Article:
Monday, November 27, 2006


OK. So we're having this problematic dialogue, it seems, around the country... about the use of the N-Word.

Problematic to me, because to me, no one should be using the N-Word period. White. Black. Latino. Asian. Kids with street cred. High-powered business people. Geeks. The elderly. Friends. Haters. The young. Enemies. Barbershop buddies. Whatever.

If people knew and really valued their history... it wouldn't even be a dialogue. Or a so-called "re-claiming" of the word. For what?

Anyways, been thinking about the whole resurgence of the dialogue since the Michael Richards N-Word outburst last week in L.A.

And there's some interesting online dialogue taking place at Keith Boykin's site on the incident and the use of the N-Word in the modern-day context. Jasmyne Cannick has a good column on the subject today.

This morning, read on Tayari Jones's site about the new article in latest Esquire Magazine, comparing "good" black people and "bad" black people... and the article actually uses the full N-Word in the headline. No astericks, abbreviations, nothing. You just have to read Tayari's site for more info.

Last year, Clay Cane's site did a great post on the use of the N-Word in today's context called, Embodying White Supremacy in Our Own Communities. Check out his analysis.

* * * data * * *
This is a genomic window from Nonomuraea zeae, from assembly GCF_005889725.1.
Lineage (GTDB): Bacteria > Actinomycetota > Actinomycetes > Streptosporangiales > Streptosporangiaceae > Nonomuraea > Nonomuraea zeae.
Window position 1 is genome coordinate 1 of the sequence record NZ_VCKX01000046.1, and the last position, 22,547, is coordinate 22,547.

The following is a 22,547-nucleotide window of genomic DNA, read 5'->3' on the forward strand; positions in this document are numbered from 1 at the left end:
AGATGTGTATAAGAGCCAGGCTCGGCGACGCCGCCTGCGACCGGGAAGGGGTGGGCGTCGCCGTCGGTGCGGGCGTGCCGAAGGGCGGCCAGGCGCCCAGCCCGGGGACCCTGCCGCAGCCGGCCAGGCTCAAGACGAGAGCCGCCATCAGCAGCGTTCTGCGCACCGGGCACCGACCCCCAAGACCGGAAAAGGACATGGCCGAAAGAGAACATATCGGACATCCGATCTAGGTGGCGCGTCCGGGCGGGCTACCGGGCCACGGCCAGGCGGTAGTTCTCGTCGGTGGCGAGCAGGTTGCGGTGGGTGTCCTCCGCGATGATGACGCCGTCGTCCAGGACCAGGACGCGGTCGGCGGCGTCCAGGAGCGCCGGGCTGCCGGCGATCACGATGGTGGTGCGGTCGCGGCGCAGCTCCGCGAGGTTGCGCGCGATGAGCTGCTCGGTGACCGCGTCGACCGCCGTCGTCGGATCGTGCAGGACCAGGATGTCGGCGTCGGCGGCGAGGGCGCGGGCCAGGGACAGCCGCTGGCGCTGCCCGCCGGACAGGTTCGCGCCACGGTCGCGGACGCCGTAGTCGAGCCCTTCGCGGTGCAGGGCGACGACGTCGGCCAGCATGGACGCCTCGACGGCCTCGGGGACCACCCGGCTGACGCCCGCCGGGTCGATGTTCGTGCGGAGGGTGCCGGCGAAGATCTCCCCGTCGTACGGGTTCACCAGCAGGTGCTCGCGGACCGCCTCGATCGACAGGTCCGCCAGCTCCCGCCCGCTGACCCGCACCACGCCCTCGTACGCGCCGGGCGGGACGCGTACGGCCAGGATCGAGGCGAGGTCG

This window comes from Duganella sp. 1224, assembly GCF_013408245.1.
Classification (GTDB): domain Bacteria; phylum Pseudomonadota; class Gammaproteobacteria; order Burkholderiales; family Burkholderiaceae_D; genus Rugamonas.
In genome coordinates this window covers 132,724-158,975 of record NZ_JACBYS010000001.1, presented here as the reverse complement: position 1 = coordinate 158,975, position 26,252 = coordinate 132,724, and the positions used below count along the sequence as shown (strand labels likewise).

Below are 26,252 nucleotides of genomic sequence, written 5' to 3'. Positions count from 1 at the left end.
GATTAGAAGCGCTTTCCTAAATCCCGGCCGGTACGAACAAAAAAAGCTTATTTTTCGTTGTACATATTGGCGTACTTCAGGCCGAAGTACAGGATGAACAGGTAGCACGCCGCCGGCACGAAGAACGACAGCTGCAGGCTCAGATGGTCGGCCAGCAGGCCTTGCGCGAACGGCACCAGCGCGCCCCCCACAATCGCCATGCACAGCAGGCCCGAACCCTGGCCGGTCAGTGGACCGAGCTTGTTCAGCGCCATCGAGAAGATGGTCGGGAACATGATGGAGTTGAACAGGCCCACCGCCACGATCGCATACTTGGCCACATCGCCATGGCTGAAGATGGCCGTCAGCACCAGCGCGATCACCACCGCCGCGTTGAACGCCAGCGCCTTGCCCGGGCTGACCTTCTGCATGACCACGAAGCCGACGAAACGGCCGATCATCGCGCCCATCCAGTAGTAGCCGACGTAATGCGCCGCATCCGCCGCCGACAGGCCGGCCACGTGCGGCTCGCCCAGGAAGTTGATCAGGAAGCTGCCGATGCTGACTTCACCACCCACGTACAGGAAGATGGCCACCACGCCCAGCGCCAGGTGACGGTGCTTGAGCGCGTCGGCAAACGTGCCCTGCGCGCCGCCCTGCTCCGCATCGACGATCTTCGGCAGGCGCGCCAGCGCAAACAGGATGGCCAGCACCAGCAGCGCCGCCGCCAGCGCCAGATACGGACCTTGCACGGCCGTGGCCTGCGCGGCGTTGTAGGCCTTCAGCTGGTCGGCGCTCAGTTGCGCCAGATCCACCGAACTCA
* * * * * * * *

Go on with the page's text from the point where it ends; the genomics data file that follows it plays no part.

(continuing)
Earlier this year, we held a classroom discussion on the N-Word, and screened the recently-produced documentary, The N Word: Divided We Stand, as a catalyst for classroom discussion. The film carefully balances the dialogue and gives historical and modern context around the word's use. For many of my students, born in the mid-to-late 1980s, and with NO fleeting memories or understanding of life before civil rights legislation, that historical context was enough to make them question their use and acceptance of the word.
That's a start. Your thoughts?

1 comment:

durante vita said...

I'm with you on this. I think I did a blog entry on how "faggot" cannot be reclaimed.